Kuching, Sarawak, Malaysia

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December 10th, Kuching, Malaysia – The contrasts between Indonesia and Malaysia are noticeable as soon as you cross the border. The first difference you see is that the roads are wider with better pavement, signage and frequent, intelligible distance markers. As you enter populated areas you clearly see that the villages and cities are cleaner with a huge improvement in sewage systems and general hygiene. Also, though it is a difficult to be sure, I am fairly certain the grass is greener. Finally, the most striking difference was what we saw immediately upon exiting the bus at 7:30am in Kuching; for the first time since running into our old Italian friend on our last day in Yogya, we saw Westerners and they were here in droves. The bus ride itself was quite enjoyable. Every night about a half dozen companies do the ~9 hour run from Pontianak to Kuching, returning during the day. Some of the companies have multiple classes of buses; as the only two earning a decent wage we were the only ones able to afford the <$5 upgrade to the higher class bus. This gave us the entire luxury bus to ourselves with fully reclinable seats and leg rests; best nights sleep in a while until we reached the border. All the buses converge at the border around its opening time of 6am leaving dozens of people to crowd the gate waiting for it to open. Luckily, as our bus only had two people, once we made it cleanly through customs we were on our way while the other buses had to wait for their stragglers. Kuching itself is great city, clearly deserving of its reputation as one of the best in Asia. The layout is well designed for walking with some nice pedestrian malls and a promenade along the river while the city is kept clean by sweepers throughout the day (the popcorn Karen dropped all over the place was completely swept up when we returned a couple of hours later). The high-rise five star hotels dot the city skyline south of the Sarawak river with more traditional looking villages lining the northern river bank and traditional boats ferrying people across day and night. The city also has a wide variety world-class cuisine across all price ranges; a welcome respite from the rice and noodles of Indonesia. The hostel (Fairview Hostel) we are staying in is located in an old colonial house surrounded by beautiful gardens and run by a real nice couple (Annie and Eric) with a real homey feeling to it. All in all, Kuching has been a great choice to relax some after coming from Indonesia (a location which the many travelers here like to ask us about but very few plan on visiting). In the middle of our stay here we spent a night in the nearby jungle at Bako national park. Unlike our previous jungle experience here we slept in an enclosed four walls with a fan and attached bathroom, clearly this was luxury. As expected the trails here were for the most part wide, cleared and very well marked while the wildlife was fairly abundant and easily spotted in the less dense and lower canopied forest. We even saw several dozen, across two harems with young and some poor lone males, of the prize attraction of this park, the oddly-nosed proboscis monkey. From here our next destination is still undecided; all we know is it will include jungle, rivers and indigenous longhouses somewhere in the interior of Borneo. proboscis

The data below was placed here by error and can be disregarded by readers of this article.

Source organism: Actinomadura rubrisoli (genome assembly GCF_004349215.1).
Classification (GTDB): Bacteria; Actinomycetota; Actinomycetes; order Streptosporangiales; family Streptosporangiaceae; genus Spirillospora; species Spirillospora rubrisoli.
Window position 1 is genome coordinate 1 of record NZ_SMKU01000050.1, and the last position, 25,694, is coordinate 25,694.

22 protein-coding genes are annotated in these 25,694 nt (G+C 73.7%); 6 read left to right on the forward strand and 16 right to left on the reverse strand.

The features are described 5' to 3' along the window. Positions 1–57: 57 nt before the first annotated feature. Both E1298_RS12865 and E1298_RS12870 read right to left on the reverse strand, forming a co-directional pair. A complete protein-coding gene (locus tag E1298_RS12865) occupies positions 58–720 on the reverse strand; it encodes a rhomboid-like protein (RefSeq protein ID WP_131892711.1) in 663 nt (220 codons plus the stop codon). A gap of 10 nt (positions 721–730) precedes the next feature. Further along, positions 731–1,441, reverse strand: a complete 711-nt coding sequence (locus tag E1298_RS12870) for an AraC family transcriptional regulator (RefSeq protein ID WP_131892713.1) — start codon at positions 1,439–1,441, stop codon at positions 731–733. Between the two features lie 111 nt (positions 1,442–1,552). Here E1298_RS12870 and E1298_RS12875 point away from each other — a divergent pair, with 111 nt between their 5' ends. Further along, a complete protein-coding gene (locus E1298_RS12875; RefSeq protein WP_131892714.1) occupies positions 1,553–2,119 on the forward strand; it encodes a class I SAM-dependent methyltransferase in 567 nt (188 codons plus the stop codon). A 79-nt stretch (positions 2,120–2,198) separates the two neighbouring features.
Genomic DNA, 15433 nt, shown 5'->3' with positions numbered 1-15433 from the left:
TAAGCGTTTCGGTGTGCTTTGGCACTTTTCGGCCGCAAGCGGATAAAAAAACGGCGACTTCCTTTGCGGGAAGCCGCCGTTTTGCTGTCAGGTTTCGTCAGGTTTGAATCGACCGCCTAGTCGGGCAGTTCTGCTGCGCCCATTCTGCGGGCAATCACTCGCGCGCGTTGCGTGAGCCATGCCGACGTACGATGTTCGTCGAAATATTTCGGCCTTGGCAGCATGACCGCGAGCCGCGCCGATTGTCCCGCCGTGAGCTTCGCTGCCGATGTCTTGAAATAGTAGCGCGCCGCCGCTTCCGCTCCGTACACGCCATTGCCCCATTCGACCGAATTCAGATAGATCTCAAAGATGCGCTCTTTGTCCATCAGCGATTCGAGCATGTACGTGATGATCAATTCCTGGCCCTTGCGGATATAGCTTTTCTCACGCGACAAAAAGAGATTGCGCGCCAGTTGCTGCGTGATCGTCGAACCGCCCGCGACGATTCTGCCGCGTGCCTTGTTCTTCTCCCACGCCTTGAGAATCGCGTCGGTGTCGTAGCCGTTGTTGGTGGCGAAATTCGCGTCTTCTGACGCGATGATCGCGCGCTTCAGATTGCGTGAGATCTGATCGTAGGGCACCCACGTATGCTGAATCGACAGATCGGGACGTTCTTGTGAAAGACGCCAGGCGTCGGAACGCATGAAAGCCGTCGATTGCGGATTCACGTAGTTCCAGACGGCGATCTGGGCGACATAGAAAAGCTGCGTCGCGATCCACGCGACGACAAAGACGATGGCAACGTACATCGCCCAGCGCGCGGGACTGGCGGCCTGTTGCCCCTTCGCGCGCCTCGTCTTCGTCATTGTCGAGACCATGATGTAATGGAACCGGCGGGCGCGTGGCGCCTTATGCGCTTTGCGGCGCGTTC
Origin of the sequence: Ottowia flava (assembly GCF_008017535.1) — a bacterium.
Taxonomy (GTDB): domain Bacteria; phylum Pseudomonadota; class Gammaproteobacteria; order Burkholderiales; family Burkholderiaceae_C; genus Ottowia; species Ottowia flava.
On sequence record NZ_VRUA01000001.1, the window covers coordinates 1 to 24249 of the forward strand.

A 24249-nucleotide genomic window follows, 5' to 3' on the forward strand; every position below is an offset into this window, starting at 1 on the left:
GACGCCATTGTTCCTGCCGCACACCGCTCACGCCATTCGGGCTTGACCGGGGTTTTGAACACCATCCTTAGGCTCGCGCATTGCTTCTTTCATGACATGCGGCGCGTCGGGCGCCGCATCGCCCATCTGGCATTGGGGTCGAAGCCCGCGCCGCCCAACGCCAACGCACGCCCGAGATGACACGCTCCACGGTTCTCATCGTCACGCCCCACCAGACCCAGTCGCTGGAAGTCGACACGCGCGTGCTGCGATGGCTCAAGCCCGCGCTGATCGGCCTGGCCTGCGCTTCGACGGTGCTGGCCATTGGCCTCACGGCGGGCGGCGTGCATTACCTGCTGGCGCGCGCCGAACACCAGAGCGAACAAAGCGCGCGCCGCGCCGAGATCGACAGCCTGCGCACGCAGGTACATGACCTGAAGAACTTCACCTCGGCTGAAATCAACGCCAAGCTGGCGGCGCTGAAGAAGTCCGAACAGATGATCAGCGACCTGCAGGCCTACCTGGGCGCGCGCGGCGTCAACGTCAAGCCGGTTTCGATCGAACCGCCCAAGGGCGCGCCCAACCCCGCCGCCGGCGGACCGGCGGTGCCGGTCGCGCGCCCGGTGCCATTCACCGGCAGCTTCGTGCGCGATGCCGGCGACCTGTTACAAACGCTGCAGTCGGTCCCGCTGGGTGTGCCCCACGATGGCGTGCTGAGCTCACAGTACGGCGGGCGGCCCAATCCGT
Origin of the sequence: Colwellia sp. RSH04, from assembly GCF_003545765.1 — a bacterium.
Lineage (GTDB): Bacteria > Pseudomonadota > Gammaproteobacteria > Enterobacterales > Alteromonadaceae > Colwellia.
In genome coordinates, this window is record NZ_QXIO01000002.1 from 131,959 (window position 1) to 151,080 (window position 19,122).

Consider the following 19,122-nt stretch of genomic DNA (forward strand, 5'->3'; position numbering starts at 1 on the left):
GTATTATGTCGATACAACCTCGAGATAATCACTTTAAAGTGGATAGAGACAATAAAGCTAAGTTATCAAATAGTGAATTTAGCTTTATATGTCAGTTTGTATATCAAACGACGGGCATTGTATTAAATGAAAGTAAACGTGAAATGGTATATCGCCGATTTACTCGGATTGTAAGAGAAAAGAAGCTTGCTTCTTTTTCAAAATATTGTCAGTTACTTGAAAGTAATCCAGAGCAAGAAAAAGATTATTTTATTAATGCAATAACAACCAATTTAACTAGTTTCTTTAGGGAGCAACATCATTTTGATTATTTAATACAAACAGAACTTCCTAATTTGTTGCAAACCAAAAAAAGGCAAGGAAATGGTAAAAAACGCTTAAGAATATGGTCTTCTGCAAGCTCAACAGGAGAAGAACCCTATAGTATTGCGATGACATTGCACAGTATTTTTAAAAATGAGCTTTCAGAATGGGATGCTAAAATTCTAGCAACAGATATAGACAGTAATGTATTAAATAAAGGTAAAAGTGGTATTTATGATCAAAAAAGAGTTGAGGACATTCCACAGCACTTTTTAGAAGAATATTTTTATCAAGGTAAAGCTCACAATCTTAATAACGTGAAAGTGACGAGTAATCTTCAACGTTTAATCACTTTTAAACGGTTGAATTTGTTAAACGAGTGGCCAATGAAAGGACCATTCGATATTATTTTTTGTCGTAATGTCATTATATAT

bearded pig

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